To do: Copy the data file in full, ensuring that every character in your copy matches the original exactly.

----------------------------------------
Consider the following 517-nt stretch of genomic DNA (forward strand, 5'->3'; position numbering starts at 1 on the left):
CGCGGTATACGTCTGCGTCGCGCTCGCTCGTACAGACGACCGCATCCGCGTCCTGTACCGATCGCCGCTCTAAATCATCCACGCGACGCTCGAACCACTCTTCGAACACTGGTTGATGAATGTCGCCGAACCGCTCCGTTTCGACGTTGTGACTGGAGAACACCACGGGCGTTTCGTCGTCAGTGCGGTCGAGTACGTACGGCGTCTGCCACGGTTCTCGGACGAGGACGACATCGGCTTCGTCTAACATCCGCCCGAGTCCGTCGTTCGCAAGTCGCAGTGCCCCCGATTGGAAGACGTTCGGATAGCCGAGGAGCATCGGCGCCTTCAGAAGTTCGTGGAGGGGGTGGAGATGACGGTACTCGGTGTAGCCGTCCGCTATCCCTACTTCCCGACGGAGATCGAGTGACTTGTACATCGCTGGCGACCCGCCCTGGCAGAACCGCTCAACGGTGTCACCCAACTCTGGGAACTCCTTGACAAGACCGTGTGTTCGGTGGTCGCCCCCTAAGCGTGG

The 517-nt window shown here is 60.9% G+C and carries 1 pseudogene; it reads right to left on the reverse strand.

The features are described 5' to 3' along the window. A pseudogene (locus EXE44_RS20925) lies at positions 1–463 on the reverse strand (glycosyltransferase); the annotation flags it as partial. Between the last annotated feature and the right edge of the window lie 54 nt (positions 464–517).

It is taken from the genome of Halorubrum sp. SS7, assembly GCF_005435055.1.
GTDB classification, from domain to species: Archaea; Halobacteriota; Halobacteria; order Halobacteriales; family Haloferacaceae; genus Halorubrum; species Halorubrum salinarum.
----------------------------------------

Consider the following 517-nt stretch of genomic DNA (forward strand, 5'->3'; position numbering starts at 1 on the left):
CGCGGTATACGTCTGCGTCGCGCTCGCTCGTACAGACGACCGCATCCGCGTCCTGTACCGATCGCCGCTCTAAATCATCCACGCGACGCTCGAACCACTCTTCGAACACTGGTTGATGAATGTCGCCGAACCGCTCCGTTTCGACGTTGTGACTGGAGAACACCACGGGCGTTTCGTCGTCAGTGCGGTCGAGTACGTACGGCGTCTGCCACGGTTCTCGGACGAGGACGACATCGGCTTCGTCTAACATCCGCCCGAGTCCGTCGTTCGCAAGTCGCAGTGCCCCCGATTGGAAGACGTTCGGATAGCCGAGGAGCATCGGCGCCTTCAGAAGTTCGTGGAGGGGGTGGAGATGACGGTACTCGGTGTAGCCGTCCGCTATCCCTACTTCCCGACGGAGATCGAGTGACTTGTACATCGCTGGCGACCCGCCCTGGCAGAACCGCTCAACGGTGTCACCCAACTCTGGGAACTCCTTGACAAGACCGTGTGTTCGGTGGTCGCCCCCTAAGCGTGG

The 517-nt window shown here is 60.9% G+C and carries 1 pseudogene; it reads right to left on the reverse strand.

The features are described 5' to 3' along the window. A pseudogene (locus EXE44_RS20925) lies at positions 1–463 on the reverse strand (glycosyltransferase); the annotation flags it as partial. Between the last annotated feature and the right edge of the window lie 54 nt (positions 464–517).

It is taken from the genome of Halorubrum sp. SS7, assembly GCF_005435055.1.
GTDB classification, from domain to species: Archaea; Halobacteriota; Halobacteria; order Halobacteriales; family Haloferacaceae; genus Halorubrum; species Halorubrum salinarum.